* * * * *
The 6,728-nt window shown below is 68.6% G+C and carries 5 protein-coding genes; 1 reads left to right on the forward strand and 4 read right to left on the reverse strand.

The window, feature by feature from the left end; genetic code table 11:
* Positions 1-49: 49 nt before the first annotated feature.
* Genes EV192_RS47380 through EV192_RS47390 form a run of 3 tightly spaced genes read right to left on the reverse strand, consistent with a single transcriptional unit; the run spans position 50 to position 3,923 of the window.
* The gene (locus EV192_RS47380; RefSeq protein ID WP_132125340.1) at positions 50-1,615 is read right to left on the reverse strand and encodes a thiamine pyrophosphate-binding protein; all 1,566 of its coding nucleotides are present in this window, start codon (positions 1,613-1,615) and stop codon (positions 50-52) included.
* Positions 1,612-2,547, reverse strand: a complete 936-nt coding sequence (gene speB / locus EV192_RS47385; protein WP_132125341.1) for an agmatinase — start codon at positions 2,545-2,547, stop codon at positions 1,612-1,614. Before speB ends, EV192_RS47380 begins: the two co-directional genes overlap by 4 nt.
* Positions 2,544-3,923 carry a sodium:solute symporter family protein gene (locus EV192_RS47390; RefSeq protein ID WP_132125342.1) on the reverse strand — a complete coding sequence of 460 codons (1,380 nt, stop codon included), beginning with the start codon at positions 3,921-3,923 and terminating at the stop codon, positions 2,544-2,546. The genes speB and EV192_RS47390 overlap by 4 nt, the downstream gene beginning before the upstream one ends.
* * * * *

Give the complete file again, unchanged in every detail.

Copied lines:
The 6,728-nt window shown below is 68.6% G+C and carries 5 protein-coding genes; 1 reads left to right on the forward strand and 4 read right to left on the reverse strand.

The window, feature by feature from the left end; genetic code table 11:
* Positions 1-49: 49 nt before the first annotated feature.
* Genes EV192_RS47380 through EV192_RS47390 form a run of 3 tightly spaced genes read right to left on the reverse strand, consistent with a single transcriptional unit; the run spans position 50 to position 3,923 of the window.
* The gene (locus EV192_RS47380; RefSeq protein ID WP_132125340.1) at positions 50-1,615 is read right to left on the reverse strand and encodes a thiamine pyrophosphate-binding protein; all 1,566 of its coding nucleotides are present in this window, start codon (positions 1,613-1,615) and stop codon (positions 50-52) included.
* Positions 1,612-2,547, reverse strand: a complete 936-nt coding sequence (gene speB / locus EV192_RS47385; protein WP_132125341.1) for an agmatinase — start codon at positions 2,545-2,547, stop codon at positions 1,612-1,614. Before speB ends, EV192_RS47380 begins: the two co-directional genes overlap by 4 nt.
* Positions 2,544-3,923 carry a sodium:solute symporter family protein gene (locus EV192_RS47390; RefSeq protein ID WP_132125342.1) on the reverse strand — a complete coding sequence of 460 codons (1,380 nt, stop codon included), beginning with the start codon at positions 3,921-3,923 and terminating at the stop codon, positions 2,544-2,546. The genes speB and EV192_RS47390 overlap by 4 nt, the downstream gene beginning before the upstream one ends.